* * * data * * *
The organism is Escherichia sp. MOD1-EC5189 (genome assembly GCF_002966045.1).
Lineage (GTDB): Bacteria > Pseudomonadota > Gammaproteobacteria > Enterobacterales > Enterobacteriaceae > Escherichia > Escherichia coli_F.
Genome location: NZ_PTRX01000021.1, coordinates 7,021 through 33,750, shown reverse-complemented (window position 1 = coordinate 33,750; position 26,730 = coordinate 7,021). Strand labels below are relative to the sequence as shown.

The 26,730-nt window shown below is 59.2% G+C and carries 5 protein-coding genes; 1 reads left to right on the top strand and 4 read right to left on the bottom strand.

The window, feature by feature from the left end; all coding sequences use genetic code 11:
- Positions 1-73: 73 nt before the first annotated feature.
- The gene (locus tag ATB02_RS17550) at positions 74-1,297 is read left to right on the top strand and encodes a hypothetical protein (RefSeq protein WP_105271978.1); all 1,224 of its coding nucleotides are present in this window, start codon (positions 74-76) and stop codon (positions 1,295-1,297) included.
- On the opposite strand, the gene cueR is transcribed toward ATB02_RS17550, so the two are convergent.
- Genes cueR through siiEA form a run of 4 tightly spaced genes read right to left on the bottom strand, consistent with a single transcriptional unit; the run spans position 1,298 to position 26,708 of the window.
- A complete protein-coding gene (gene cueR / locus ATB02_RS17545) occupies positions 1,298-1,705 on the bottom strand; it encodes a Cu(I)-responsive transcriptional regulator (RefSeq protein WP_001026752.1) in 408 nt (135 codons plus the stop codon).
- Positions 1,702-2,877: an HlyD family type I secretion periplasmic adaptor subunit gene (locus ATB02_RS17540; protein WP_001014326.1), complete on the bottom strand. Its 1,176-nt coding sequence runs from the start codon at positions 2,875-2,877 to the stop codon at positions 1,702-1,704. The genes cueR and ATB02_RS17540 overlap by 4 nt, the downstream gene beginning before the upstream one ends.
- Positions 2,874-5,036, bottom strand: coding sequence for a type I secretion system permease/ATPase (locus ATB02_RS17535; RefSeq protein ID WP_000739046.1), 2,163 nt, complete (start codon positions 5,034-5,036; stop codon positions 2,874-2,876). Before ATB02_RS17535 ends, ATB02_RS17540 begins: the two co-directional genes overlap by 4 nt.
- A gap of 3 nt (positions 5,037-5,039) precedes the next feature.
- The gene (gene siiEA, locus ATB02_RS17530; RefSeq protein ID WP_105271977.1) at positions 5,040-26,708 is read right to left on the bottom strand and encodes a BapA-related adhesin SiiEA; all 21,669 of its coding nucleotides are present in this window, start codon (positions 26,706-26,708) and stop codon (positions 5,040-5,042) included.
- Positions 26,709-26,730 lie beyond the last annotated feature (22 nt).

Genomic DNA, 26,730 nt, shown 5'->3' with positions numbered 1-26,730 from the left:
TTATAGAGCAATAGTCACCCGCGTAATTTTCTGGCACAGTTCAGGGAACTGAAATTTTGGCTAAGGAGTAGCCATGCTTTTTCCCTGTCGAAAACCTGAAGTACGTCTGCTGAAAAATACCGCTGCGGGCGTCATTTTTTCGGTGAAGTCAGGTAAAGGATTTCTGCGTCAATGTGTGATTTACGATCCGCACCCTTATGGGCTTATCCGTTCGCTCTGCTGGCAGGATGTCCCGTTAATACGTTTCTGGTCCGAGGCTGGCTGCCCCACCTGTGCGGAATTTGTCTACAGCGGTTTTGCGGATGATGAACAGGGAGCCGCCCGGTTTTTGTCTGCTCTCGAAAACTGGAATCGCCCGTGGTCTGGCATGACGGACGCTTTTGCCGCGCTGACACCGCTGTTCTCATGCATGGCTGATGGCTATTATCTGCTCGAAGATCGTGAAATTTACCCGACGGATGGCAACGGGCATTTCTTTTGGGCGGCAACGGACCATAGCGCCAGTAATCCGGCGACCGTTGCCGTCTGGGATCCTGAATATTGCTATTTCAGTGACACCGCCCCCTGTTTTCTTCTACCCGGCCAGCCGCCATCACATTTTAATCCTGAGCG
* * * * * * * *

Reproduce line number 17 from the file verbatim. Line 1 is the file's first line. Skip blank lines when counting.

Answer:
TTATAGAGCAATAGTCACCCGCGTAATTTTCTGGCACAGTTCAGGGAACTGAAATTTTGGCTAAGGAGTAGCCATGCTTTTTCCCTGTCGAAAACCTGAAGTACGTCTGCTGAAAAATACCGCTGCGGGCGTCATTTTTTCGGTGAAGTCAGGTAAAGGATTTCTGCGTCAATGTGTGATTTACGATCCGCACCCTTATGGGCTTATCCGTTCGCTCTGCTGGCAGGATGTCCCGTTAATACGTTTCTGGTCCGAGGCTGGCTGCCCCACCTGTGCGGAATTTGTCTACAGCGGTTTTGCGGATGATGAACAGGGAGCCGCCCGGTTTTTGTCTGCTCTCGAAAACTGGAATCGCCCGTGGTCTGGCATGACGGACGCTTTTGCCGCGCTGACACCGCTGTTCTCATGCATGGCTGATGGCTATTATCTGCTCGAAGATCGTGAAATTTACCCGACGGATGGCAACGGGCATTTCTTTTGGGCGGCAACGGACCATAGCGCCAGTAATCCGGCGACCGTTGCCGTCTGGGATCCTGAATATTGCTATTTCAGTGACACCGCCCCCTGTTTTCTTCTACCCGGCCAGCCGCCATCACATTTTAATCCTGAGCG